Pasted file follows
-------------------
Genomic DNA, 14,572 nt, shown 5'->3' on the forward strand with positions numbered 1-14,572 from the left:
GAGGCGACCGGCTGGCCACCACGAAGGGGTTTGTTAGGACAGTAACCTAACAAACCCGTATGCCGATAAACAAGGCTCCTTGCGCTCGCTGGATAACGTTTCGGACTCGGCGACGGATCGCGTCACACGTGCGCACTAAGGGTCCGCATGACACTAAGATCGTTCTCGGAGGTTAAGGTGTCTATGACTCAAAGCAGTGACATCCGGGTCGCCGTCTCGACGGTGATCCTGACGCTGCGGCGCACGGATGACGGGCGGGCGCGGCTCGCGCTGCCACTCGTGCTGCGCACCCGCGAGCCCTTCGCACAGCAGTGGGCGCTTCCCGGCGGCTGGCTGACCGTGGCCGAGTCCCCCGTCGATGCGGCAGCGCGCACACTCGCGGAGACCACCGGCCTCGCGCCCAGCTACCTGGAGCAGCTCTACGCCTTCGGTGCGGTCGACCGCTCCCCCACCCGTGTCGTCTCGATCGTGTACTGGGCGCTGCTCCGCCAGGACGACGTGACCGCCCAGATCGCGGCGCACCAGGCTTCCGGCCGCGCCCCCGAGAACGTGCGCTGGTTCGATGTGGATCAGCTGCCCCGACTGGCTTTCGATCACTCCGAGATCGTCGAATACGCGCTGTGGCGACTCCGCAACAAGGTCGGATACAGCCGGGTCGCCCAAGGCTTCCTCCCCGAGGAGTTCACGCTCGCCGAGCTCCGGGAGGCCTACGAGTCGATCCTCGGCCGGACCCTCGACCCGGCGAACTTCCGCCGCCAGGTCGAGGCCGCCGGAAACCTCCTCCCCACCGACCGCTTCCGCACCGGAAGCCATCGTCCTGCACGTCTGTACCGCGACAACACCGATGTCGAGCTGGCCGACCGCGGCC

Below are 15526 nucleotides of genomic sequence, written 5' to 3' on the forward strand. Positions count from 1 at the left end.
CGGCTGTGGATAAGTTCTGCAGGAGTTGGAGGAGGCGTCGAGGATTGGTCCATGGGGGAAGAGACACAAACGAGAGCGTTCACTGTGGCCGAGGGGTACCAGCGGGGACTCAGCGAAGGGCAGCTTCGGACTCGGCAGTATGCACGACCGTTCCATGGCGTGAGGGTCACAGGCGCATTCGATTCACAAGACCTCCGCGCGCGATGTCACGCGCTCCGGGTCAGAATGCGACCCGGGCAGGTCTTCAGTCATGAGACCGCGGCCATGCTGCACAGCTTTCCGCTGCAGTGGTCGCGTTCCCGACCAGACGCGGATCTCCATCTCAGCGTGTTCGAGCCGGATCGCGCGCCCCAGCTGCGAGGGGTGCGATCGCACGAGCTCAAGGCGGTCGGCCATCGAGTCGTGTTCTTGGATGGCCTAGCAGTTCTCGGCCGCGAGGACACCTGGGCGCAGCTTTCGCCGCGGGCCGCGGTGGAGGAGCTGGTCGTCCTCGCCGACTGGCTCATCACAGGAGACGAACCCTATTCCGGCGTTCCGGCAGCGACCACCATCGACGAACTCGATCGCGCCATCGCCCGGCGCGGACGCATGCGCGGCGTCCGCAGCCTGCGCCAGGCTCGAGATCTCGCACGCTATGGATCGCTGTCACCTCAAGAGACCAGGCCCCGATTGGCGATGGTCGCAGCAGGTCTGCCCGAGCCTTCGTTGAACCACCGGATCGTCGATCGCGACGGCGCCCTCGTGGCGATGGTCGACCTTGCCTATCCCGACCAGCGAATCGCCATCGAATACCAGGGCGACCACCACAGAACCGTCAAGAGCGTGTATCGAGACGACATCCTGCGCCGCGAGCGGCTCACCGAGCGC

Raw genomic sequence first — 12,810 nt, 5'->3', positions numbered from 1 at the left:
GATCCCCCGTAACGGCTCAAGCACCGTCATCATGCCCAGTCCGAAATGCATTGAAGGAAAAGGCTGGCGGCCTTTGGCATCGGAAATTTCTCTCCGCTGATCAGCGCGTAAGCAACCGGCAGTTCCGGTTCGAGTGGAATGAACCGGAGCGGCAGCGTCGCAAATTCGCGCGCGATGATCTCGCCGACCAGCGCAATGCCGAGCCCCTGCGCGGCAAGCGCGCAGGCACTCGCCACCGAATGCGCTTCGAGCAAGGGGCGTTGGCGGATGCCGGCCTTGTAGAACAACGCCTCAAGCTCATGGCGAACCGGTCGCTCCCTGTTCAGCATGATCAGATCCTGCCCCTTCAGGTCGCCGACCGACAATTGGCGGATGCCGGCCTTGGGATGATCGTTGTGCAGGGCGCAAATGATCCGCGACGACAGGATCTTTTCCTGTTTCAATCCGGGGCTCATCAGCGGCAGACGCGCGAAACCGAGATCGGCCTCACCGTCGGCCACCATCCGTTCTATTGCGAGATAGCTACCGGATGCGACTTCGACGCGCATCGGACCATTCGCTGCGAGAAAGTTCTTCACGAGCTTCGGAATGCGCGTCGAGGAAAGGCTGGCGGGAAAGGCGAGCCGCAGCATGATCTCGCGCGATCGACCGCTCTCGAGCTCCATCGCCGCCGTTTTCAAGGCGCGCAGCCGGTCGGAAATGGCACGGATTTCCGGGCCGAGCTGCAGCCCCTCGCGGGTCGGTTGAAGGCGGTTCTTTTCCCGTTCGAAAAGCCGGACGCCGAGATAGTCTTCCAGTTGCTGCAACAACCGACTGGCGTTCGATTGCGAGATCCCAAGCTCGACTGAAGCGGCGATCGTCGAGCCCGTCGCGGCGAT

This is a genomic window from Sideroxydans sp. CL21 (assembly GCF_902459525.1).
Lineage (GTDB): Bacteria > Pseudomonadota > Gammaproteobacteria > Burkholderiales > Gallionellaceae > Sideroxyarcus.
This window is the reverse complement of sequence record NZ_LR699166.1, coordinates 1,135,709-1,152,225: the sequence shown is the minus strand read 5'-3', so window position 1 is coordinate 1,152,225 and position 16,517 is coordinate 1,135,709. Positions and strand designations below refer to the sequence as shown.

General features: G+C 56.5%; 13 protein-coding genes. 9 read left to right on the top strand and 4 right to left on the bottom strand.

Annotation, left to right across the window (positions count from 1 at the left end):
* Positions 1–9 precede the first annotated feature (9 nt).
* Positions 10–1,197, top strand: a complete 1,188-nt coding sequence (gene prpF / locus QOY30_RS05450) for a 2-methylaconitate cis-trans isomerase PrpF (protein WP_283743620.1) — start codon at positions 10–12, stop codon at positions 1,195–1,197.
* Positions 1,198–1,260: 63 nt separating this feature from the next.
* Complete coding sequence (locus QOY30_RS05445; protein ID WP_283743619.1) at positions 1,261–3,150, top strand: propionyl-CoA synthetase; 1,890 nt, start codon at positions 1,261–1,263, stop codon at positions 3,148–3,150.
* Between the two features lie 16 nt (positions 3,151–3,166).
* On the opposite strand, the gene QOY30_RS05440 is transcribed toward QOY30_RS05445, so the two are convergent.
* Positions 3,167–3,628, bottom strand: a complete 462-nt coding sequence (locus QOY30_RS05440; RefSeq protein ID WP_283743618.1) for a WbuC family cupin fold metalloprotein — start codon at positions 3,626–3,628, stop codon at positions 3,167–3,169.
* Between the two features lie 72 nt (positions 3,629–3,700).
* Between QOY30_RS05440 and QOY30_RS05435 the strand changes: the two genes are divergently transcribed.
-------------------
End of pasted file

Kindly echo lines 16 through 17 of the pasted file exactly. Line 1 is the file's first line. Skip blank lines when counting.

* Between the two features lie 16 nt (positions 3,151–3,166).
* On the opposite strand, the gene QOY30_RS05440 is transcribed toward QOY30_RS05445, so the two are convergent.